% git commit -m 'fixed bug in foo.c, using new bar.c to do so'
[master f36baae] fixed bug in foo.c, using new bar.c to do so
 1 file changed, 1 insertion(+)
 create mode 100644 bar.c

At this stage, you now have created a new commit that is only present in your local repository. In order to share this commit with others in the remote repository (named origin by default), we need to push the commit as well. But first we need to pull down and any changes made by others in the remote repository:

% git fetch origin
% git rebase   # b/c of tracking setup, "origin/master" is the implied argument
(the above two commands could be replaced by the equivalent "git pull --rebase")
% git push origin master

Now let's assume the same conflict in foo.c occurs as in our SVN example. The conflict will manifest itself at the rebase step. It will look something like this:

% git rebase   # b/c of tracking setup, "origin/master" is the implied argument
First, rewinding head to replay your work on top of it...
Applying: fixed bug in foo.c, using new bar.c to do so
Using index info to reconstruct a base tree...
M       foo.c
Falling back to patching base and 3-way merge...
Auto-merging foo.c
CONFLICT (content): Merge conflict in foo.c
Failed to merge in the changes.
Patch failed at 0001 fixed bug in foo.c, using new bar.c to do so
The copy of the patch that failed is found in:

When you have resolved this problem, run "git rebase --continue".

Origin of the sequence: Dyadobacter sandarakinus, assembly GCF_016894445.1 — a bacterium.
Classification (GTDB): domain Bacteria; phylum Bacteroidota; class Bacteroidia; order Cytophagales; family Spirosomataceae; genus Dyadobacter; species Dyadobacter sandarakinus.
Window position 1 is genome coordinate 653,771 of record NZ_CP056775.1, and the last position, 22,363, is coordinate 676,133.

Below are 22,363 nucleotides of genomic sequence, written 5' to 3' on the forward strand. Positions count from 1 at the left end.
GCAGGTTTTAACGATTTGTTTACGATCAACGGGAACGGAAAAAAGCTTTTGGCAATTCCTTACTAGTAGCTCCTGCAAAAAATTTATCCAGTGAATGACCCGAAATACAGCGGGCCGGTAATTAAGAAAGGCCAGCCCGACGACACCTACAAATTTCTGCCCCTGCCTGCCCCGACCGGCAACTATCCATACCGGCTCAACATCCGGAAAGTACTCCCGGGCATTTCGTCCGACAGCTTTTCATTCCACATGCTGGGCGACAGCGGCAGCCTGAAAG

If you prefer to skip this patch, run "git rebase --skip" instead.
To check out the original branch and stop rebasing, run "git rebase --abort".

Now we need to resolve the conflict. We can do this in one of two ways:

% git mergetool

Normal merge conflict for 'foo.c':
  {local}: modified file
  {remote}: modified file
Hit return to start merge resolution tool (vimdiff): [I PRESSED ENTER]
... (search for conflict markers, fix conflict)


% vim foo.c
... (search for conflict markers, fix conflict)
% git add foo.c

The first option will evaluate the value of $EDITOR (or similar) in your environment and attempt to provide you with a useful mode for your editor to help you resolve the conflict. In my case, this is a vimdiff window showing the left, right, base, and working copy versions of the conflicted file. git mergetool will then automatically git add the file if all conflict markers have been removed from the file when you exit the mergetool editor. The second option is a slightly more manual version of the first option that looks more like the SVN approach to the problem.

Once all conflicts have been resolved, we simply continue the rebase operation:

% git rebase --continue
Applying fixed bug in foo.c, using new bar.c to do so

SVN History Migration

What has been imported?

Much of the history from our previous SVN repository has been migrated over to git. This includes:

  • All trunk history, with commit messages prefixed by "[svn-rXXXX] ". This history lives in the master branch, which is the git convention corresponding to SVN's trunk. The oldest history that was present in SVN was 1.0.6, so that's as far back as the git history goes.
  • All release tags (which are branch-like in SVN), with their history squashed down into a single commit. These commit messages have the format "[svn-synthetic] tags/release/mpich2-1.4.1p1". These commits were then tagged with annotated git tags with names like "v1.4.1p1".